Guys, thank you for tuning in to our new segment – Five Minute Thursday’s. The goal of this mid-week podcast is to give you the powerhouse cliff notes of the week, to kick start your weekend, and ultimately to empower your life. Guys make sure you head to to get several free resources. Also make sure you grab a copy of “The Dads Edge” on Amazon. It’s an easy read and has become a bestseller.


See you next week with a powerhouse guest!  Up next week have Jason Mackenzie with The Book of Open, we also have Joe De Sena, founder of the Spartan Races and NYT BESTSELLER of SPARTAN UP. FINALLY also have professional UFC fighter Frankie Edgar also coming up in a few weeks.


Guys have a great weekend and live your life with purpose and without regret!

Free Resources:

Check out a free chapter from: THE DAD’S EDGE on UNLIMITED PATIENCE HERE

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Jack Canfield Links:

Jack Canfield Website

The 30 Day Solution

Jack Canfield Facebook Fan Page

Jack Canfield Twitter

Jim Harshaw on How to Achieve More Success Through Failure

Jim Harshaw believes failure, struggle and setbacks are not only an inevitable part of life but a necessary step on the path to success. Jim Harshaw has learned many life lessons on the wrestling mat. Having been a Division I All American and won three ACC Championships for the University of Virginia, trained at the Olympic Training Center and competed overseas for Team USA he has experienced significant triumph and devastating defeat. He relates those powerful lessons of failure, struggle and setback to empower his audiences to overcome their own challenges and achieve success despite their inevitable failures.

Fear and Failure

If you’re sensitive to harsh words, you may want to cover your eyes. Yeah, it’s a family show, but we’re going to talk about two “F” words. Ready? Here they come: Fear and Failure. Whew! That’s out of the way.

Success is Built on Failure

Jim Harshaw built his success on failures. As a matter of fact, he says each of his successes was built on failure. Early on, his failures, along with his successes, on the wrestling mat, gave him the foundation for the rest of his life. (He even goes on to say that Venture Capitalists in Silicon Valley, CA want to see someone with some type of failure in their background before backing someone.) That said, the life of a successful person is a grind and it’s full of failure.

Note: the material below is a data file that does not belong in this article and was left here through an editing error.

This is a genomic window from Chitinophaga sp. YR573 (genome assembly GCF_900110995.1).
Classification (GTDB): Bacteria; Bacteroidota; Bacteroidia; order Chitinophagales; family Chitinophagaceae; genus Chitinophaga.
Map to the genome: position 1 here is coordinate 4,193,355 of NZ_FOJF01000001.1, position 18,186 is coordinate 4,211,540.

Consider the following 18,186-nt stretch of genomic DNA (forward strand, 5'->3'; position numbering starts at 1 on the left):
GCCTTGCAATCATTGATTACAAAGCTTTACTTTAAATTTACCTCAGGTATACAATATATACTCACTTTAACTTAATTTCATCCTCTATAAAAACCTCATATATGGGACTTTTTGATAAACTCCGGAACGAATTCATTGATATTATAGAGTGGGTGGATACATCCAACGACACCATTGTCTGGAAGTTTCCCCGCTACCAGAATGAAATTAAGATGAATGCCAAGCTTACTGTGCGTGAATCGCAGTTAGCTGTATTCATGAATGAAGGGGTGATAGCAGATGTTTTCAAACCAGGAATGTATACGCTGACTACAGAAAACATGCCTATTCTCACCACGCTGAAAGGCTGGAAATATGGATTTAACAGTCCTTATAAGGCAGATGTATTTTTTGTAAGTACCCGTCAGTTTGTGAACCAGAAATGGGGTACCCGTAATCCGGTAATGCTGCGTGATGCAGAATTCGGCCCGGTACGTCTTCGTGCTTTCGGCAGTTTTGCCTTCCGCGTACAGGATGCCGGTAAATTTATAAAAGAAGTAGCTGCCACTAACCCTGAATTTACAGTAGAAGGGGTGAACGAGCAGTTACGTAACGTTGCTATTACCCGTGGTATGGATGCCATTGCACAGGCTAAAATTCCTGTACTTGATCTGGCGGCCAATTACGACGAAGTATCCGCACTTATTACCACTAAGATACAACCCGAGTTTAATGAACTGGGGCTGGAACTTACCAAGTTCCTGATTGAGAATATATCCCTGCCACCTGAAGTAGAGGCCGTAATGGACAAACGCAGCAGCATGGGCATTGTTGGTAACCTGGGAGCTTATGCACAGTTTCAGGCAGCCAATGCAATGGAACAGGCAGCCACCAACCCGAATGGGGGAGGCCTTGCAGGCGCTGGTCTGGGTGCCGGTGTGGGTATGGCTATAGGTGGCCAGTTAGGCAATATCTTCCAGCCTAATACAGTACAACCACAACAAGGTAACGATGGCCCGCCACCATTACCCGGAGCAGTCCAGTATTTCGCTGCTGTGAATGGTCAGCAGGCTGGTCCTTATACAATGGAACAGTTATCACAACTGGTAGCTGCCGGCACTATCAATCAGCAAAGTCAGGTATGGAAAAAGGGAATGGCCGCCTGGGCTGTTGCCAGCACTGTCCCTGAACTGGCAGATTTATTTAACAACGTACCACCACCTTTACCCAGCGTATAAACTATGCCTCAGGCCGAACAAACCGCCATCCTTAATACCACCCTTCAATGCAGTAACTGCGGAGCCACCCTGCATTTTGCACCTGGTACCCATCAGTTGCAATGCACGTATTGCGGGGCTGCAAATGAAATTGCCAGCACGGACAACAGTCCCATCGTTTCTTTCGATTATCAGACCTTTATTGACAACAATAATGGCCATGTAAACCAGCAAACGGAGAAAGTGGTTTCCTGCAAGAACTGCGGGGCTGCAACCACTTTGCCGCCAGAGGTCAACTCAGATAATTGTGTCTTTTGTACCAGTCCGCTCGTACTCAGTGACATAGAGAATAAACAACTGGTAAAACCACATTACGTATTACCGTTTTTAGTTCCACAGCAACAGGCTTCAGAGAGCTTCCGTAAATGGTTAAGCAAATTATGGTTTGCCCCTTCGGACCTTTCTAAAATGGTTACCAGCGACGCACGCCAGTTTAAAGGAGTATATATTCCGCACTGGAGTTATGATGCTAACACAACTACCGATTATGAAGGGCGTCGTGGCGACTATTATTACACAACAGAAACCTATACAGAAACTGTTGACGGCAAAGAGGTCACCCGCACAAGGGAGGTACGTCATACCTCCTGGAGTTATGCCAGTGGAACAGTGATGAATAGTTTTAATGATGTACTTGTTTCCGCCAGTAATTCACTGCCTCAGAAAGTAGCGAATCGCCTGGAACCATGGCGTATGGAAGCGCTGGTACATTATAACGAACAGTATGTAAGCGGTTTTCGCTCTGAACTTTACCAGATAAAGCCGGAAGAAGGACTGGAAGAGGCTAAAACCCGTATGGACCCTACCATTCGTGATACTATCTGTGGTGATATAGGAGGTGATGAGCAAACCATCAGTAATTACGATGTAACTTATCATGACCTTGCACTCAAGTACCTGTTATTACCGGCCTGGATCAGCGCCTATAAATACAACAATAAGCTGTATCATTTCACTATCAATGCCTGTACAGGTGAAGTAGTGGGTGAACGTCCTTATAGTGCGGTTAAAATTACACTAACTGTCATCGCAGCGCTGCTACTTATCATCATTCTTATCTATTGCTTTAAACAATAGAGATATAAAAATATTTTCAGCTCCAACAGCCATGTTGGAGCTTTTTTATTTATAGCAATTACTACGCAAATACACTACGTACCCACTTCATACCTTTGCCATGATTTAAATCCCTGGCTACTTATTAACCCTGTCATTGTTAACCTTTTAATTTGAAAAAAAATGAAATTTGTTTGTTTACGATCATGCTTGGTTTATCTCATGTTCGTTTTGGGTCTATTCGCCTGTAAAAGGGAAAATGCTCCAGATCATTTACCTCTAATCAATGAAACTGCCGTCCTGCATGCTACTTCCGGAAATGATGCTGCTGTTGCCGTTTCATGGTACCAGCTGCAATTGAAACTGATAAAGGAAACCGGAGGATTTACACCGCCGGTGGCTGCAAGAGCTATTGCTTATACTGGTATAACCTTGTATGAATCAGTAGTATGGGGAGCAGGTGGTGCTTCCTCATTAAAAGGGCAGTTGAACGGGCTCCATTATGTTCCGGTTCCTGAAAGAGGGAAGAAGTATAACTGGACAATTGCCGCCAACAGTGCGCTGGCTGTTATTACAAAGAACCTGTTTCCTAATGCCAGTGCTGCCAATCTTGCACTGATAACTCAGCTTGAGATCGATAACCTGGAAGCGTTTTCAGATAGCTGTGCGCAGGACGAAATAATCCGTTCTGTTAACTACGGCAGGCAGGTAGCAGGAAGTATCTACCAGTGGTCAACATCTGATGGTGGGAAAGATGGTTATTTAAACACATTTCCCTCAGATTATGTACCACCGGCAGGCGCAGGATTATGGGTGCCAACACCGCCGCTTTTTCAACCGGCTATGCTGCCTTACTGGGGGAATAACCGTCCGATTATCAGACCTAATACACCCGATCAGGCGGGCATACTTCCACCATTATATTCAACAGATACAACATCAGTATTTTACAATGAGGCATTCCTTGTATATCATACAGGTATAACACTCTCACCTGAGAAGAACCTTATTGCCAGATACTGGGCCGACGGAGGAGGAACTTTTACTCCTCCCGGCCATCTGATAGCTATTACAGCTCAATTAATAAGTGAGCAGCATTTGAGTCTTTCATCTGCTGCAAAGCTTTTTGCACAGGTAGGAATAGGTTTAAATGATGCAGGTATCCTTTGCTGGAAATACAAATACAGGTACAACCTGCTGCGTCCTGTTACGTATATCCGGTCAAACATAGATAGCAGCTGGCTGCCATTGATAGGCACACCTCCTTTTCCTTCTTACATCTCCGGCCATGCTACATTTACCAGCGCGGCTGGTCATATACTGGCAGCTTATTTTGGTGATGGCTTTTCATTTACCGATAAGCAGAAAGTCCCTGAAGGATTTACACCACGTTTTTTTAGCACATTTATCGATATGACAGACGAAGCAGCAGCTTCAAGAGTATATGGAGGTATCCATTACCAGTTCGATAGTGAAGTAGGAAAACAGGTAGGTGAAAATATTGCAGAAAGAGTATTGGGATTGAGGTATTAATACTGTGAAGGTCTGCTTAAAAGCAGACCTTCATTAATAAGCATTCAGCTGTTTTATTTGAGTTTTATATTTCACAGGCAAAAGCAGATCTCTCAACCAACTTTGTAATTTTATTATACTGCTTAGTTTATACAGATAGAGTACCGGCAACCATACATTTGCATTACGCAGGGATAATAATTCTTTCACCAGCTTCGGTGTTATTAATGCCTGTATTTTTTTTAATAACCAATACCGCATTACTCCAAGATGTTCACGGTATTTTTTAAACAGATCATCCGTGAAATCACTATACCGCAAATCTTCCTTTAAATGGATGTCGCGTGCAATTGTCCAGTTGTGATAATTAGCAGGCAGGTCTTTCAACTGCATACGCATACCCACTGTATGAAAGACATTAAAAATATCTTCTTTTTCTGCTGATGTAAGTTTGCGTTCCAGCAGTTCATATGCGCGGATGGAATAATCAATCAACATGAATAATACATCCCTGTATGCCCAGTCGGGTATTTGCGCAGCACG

It’s all about our Mentality when it comes to Failure

So many times, we sabotage our goals and dreams because we cripple ourselves with fear (the first “F” word). We’re afraid of failing (oops, the second “F” word), embarrassment, loss of respect, you name it. Maybe we don’t think successful people fail. Maybe we firmly believe that those who “make it” are just lucky and don’t struggle. Stop it. This is negative thinking. Actually, it’s the successful people who DO fail.

Successful People View Failure Differently

Not only do successful people know that failure will eventually lead to success, they surround themselves with what Jim calls an “environment of excellence.” This would be the people who support and push you forward, give you a confidence check when you need it (yes, we’ve heard this before from so many of our GDP guests!). It’s these people who will be there even when you do fail, so they can share your joy when you succeed.

The Proper Mindset

When this mindset is engrained in your own life, it is only natural that it should carry over to others-particularly, your children. Children have an incredible, innate ability to bounce back from failure early on: they fall down as toddlers trying to walk, get back up and try again. Somehow, though, this ability seems to falter as they grow in school, in sports, and anything else that takes risk. But if you, the parent, the guide, demonstrate through your own recovery from failure, that it is ok and even necessary to fail, your children will follow your lead. What better gift could we give our children than to learn that a great secret to success is mastering how to fail? See? The two “F” words aren’t that bad. When we learn that fearing failure isn’t necessary, and approach failure in a positive way, we are more apt to succeed.